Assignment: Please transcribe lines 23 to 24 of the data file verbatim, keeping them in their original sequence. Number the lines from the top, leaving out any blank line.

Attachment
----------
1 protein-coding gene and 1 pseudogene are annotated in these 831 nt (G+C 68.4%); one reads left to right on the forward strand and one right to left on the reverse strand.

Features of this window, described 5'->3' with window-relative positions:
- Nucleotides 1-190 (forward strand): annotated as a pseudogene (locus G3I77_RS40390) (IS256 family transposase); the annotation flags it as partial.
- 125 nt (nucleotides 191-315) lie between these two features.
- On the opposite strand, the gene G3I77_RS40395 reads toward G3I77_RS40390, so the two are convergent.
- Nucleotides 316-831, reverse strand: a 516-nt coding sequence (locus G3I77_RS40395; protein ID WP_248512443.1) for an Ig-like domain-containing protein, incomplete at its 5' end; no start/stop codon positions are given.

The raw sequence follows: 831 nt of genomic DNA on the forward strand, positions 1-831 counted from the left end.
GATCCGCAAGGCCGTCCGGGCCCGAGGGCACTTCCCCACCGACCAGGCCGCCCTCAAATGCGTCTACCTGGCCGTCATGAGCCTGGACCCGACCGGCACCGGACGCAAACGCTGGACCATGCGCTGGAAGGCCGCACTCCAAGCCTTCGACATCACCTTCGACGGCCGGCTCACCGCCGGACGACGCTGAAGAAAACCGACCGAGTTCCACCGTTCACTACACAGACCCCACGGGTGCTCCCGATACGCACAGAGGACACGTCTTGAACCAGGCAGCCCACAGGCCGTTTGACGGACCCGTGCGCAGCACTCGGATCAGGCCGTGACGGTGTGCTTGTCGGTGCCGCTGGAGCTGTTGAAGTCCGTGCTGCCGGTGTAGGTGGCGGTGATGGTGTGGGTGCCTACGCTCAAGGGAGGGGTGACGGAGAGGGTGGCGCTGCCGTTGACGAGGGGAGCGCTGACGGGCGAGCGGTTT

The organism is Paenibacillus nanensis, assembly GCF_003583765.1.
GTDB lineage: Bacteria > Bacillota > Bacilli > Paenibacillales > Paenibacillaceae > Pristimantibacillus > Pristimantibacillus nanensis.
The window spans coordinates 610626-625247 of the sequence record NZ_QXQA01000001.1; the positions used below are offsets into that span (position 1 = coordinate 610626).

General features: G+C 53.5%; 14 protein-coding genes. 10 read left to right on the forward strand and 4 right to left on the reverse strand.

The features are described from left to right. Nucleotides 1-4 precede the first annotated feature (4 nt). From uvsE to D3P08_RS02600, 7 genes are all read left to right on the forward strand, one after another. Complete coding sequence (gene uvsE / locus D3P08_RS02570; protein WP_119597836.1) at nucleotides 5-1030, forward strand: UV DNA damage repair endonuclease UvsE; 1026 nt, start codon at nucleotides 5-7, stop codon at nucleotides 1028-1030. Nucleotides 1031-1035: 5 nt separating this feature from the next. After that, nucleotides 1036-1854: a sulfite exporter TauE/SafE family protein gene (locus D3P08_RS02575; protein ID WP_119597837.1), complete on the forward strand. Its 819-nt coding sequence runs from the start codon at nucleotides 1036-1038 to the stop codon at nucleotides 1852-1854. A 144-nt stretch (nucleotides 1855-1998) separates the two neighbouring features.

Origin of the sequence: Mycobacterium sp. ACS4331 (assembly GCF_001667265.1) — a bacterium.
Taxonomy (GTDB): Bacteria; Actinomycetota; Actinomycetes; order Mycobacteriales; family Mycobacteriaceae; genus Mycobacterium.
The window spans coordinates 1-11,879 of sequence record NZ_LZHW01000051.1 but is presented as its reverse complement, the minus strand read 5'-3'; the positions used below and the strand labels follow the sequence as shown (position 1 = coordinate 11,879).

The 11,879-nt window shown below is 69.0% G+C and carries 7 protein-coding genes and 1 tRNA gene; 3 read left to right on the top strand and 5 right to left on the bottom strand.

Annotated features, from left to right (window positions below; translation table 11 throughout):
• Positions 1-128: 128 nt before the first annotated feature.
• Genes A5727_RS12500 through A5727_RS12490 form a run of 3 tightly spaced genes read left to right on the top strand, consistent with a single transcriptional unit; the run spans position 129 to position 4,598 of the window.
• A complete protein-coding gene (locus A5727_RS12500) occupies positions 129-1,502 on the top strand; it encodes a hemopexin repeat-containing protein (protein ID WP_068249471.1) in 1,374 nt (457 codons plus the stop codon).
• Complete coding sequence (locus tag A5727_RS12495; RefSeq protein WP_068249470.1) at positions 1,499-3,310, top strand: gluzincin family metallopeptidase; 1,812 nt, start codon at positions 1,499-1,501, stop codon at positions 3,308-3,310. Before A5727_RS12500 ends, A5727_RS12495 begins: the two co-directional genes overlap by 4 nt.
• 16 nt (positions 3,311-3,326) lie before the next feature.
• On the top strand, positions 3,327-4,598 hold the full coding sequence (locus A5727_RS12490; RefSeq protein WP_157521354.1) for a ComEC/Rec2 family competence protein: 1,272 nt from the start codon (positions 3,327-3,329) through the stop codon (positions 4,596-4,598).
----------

• 16 nt (positions 3,311-3,326) lie before the next feature.
• On the top strand, positions 3,327-4,598 hold the full coding sequence (locus A5727_RS12490; RefSeq protein WP_157521354.1) for a ComEC/Rec2 family competence protein: 1,272 nt from the start codon (positions 3,327-3,329) through the stop codon (positions 4,596-4,598).